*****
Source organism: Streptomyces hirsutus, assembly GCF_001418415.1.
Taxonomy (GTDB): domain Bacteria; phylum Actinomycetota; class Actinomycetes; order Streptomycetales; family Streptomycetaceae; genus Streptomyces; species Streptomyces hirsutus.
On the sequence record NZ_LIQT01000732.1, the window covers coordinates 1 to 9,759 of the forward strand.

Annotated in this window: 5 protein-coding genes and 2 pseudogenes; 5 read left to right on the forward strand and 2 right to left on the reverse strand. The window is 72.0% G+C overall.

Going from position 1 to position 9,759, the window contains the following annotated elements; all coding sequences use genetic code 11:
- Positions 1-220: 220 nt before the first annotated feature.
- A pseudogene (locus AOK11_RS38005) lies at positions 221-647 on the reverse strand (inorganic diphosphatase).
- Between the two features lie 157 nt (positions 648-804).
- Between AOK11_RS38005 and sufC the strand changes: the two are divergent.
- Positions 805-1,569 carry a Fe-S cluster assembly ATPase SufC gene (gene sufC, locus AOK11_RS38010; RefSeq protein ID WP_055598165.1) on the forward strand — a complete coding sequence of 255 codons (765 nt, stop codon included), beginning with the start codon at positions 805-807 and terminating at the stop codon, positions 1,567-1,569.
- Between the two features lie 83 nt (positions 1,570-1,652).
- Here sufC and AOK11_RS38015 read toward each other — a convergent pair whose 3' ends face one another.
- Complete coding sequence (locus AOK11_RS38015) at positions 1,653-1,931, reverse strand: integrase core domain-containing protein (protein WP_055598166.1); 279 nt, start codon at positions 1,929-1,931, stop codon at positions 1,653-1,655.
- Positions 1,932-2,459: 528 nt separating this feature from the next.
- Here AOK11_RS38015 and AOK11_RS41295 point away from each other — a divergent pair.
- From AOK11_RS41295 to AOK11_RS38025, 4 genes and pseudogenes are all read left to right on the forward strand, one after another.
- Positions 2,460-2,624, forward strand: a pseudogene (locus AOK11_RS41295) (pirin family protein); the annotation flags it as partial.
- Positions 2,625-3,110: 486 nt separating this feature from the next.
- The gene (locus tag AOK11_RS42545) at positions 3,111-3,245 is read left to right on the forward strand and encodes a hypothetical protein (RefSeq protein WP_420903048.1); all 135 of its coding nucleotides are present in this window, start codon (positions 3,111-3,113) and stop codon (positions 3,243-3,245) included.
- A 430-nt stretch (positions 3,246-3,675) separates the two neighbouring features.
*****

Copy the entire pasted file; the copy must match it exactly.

Source organism: Streptomyces hirsutus, assembly GCF_001418415.1.
Taxonomy (GTDB): domain Bacteria; phylum Actinomycetota; class Actinomycetes; order Streptomycetales; family Streptomycetaceae; genus Streptomyces; species Streptomyces hirsutus.
On the sequence record NZ_LIQT01000732.1, the window covers coordinates 1 to 9,759 of the forward strand.

Annotated in this window: 5 protein-coding genes and 2 pseudogenes; 5 read left to right on the forward strand and 2 right to left on the reverse strand. The window is 72.0% G+C overall.

Going from position 1 to position 9,759, the window contains the following annotated elements; all coding sequences use genetic code 11:
- Positions 1-220: 220 nt before the first annotated feature.
- A pseudogene (locus AOK11_RS38005) lies at positions 221-647 on the reverse strand (inorganic diphosphatase).
- Between the two features lie 157 nt (positions 648-804).
- Between AOK11_RS38005 and sufC the strand changes: the two are divergent.
- Positions 805-1,569 carry a Fe-S cluster assembly ATPase SufC gene (gene sufC, locus AOK11_RS38010; RefSeq protein ID WP_055598165.1) on the forward strand — a complete coding sequence of 255 codons (765 nt, stop codon included), beginning with the start codon at positions 805-807 and terminating at the stop codon, positions 1,567-1,569.
- Between the two features lie 83 nt (positions 1,570-1,652).
- Here sufC and AOK11_RS38015 read toward each other — a convergent pair whose 3' ends face one another.
- Complete coding sequence (locus AOK11_RS38015) at positions 1,653-1,931, reverse strand: integrase core domain-containing protein (protein WP_055598166.1); 279 nt, start codon at positions 1,929-1,931, stop codon at positions 1,653-1,655.
- Positions 1,932-2,459: 528 nt separating this feature from the next.
- Here AOK11_RS38015 and AOK11_RS41295 point away from each other — a divergent pair.
- From AOK11_RS41295 to AOK11_RS38025, 4 genes and pseudogenes are all read left to right on the forward strand, one after another.
- Positions 2,460-2,624, forward strand: a pseudogene (locus AOK11_RS41295) (pirin family protein); the annotation flags it as partial.
- Positions 2,625-3,110: 486 nt separating this feature from the next.
- The gene (locus tag AOK11_RS42545) at positions 3,111-3,245 is read left to right on the forward strand and encodes a hypothetical protein (RefSeq protein WP_420903048.1); all 135 of its coding nucleotides are present in this window, start codon (positions 3,111-3,113) and stop codon (positions 3,243-3,245) included.
- A 430-nt stretch (positions 3,246-3,675) separates the two neighbouring features.